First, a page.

Hannah Gadsby in Nanette. (Courtesy: Ben King, Netflix)
Here’s your annual reminder that, nope, you don’t have to be involved with anything musical whatsoever to win a Grammy. Comedians can get one, too, and one will at Sunday’s ceremony.
But something curious happened with this year’s best comedy album category: For the first time since 2007, all of the nominees are men. And that’s especially surprising now, when some of the most urgent and critically acclaimed comedy is coming from women.
Ali Wong’s Hard Knock Wife, in which she told jokes about motherhood and sex (all while very pregnant), served as a fitting follow-up to her first Netflix special, which catapulted her to fame. Michelle Wolf’s Nice Lady, which first aired on HBO in December 2017 before an audio release within the Grammy eligibility period, was one of 2017’s most celebrated specials; months later, Wolf performed a scorched-earth White House correspondents’ dinner set that turned into a First Amendment debate.
Others, such as Tig Notaro (Happy To Be Here) and Natasha Leggero (The Honeymoon Stand Up Special) also released acclaimed specials within the eligibility period (Oct. 1, 2017 to Sept. 30, 2018). And Hannah Gadsby’s Nanette, in which she criticized self-deprecation and offered no escapist laughs, created immense buzz and prompted a new level of conversation about the very nature of stand-up.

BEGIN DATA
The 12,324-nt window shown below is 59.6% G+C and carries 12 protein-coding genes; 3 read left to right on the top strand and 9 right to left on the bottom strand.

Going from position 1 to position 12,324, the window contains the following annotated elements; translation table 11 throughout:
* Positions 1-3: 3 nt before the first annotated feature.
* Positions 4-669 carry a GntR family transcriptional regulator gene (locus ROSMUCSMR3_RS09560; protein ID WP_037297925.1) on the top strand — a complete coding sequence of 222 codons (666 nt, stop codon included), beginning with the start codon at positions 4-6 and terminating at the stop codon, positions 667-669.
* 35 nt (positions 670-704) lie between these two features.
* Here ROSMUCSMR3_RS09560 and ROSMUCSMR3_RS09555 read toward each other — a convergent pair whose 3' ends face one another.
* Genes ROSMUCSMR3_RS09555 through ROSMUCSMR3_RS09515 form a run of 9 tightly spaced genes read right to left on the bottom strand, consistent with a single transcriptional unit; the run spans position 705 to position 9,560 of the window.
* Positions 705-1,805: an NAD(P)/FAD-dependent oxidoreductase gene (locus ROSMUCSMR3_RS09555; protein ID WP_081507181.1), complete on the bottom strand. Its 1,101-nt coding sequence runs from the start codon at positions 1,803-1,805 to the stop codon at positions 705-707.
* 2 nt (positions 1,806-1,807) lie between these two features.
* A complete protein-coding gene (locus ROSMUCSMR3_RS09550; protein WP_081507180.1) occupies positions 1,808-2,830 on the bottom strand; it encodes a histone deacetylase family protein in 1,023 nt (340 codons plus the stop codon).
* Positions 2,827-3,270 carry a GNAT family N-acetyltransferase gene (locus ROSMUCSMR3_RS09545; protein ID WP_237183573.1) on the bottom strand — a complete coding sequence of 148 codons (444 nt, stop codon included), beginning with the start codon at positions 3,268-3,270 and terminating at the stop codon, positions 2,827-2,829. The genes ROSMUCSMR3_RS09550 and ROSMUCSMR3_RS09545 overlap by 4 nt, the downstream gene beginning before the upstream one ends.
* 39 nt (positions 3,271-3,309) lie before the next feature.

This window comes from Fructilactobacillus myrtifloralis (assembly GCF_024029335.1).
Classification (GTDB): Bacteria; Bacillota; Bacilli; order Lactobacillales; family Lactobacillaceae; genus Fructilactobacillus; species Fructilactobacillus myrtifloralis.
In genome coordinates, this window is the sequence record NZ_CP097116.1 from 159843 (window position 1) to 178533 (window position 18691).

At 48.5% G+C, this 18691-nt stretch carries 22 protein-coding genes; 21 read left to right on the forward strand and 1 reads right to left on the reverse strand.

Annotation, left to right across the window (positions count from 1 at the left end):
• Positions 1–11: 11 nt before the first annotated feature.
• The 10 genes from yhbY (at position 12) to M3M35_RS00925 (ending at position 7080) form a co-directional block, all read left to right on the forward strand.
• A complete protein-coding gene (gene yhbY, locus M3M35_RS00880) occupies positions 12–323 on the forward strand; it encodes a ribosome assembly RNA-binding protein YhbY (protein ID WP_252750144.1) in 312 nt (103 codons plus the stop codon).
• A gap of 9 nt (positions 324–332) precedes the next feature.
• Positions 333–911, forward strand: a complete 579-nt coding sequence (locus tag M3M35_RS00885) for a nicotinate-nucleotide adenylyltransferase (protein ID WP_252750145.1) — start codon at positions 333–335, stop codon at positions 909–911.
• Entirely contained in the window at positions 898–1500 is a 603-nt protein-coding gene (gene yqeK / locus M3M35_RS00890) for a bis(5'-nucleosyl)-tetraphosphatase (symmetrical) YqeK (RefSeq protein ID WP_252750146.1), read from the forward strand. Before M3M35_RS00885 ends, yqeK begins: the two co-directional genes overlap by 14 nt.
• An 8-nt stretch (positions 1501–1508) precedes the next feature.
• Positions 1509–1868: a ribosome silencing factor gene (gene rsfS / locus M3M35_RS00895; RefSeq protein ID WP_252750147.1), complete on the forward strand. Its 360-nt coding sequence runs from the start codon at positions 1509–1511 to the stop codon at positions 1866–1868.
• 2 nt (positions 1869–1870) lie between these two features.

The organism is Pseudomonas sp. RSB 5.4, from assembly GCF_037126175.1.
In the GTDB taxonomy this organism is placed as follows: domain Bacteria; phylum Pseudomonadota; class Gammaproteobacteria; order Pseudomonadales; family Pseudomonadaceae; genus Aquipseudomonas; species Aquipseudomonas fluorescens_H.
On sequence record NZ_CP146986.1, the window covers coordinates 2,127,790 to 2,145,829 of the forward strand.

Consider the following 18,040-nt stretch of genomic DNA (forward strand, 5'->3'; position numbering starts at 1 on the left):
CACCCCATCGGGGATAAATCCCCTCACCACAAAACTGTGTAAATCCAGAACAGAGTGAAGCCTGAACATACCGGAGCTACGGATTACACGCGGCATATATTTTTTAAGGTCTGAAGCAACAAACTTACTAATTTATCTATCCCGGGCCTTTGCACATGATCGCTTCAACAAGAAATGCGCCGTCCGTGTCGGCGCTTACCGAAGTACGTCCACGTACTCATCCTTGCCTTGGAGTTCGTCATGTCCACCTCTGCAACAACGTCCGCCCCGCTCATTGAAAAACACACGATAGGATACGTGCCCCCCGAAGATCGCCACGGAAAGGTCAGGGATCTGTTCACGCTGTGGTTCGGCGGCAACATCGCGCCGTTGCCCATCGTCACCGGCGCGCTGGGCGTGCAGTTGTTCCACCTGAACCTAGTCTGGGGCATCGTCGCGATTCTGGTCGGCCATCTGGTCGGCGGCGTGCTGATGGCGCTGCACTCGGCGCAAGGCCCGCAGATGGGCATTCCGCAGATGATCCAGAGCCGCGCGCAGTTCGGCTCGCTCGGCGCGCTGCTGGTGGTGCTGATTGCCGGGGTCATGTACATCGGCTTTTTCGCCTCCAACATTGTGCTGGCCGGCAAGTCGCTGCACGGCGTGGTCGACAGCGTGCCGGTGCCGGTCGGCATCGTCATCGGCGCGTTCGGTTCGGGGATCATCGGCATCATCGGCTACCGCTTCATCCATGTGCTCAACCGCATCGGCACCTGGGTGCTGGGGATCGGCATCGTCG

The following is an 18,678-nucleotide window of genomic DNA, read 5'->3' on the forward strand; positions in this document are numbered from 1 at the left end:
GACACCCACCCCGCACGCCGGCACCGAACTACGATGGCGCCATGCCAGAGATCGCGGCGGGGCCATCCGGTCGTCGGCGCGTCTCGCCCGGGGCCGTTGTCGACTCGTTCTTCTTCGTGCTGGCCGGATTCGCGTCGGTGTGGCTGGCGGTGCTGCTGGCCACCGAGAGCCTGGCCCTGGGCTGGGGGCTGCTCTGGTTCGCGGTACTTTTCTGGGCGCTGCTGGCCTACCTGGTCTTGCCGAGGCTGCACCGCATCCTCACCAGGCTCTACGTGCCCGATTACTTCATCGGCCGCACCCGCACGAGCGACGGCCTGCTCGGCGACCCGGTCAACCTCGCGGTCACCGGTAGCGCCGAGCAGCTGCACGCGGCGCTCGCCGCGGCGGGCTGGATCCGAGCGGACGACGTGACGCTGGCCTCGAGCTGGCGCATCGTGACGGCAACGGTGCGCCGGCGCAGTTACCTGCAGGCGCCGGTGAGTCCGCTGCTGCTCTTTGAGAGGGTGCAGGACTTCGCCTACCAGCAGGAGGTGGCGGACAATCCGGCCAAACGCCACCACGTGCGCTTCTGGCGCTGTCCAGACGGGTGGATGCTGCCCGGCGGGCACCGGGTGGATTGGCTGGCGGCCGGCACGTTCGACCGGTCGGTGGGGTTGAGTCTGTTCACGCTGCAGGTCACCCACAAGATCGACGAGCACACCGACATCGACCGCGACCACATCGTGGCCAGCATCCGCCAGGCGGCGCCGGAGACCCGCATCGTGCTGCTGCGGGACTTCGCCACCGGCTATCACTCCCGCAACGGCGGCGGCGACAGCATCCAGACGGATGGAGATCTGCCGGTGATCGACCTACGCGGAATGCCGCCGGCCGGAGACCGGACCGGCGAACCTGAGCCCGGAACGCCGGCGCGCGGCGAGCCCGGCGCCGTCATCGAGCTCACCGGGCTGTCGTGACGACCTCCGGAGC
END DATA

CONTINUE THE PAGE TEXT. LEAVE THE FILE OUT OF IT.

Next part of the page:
After the Grammy nominees were unveiled in December, Iliza Shlesinger, who released Elder Millennial on Netflix in July, tweeted she hadn’t expected to receive a nod but was shocked no other woman had. “This total shut out, when so many women put out NOT JUST FUNNY FOR A WOMAN BUT FUNNY BECAUSE THEY ARE FUNNY albums this year is pathetic.”
“Hannah, Tig, Ali and Natasha are out there grinding,” Shlesinger continued. “I’ve watched their careers grow as well as their fan base. Their names constantly come up in conversations about comics people love. Grammys missed out big time this time. You guys really missed a beautiful moment.”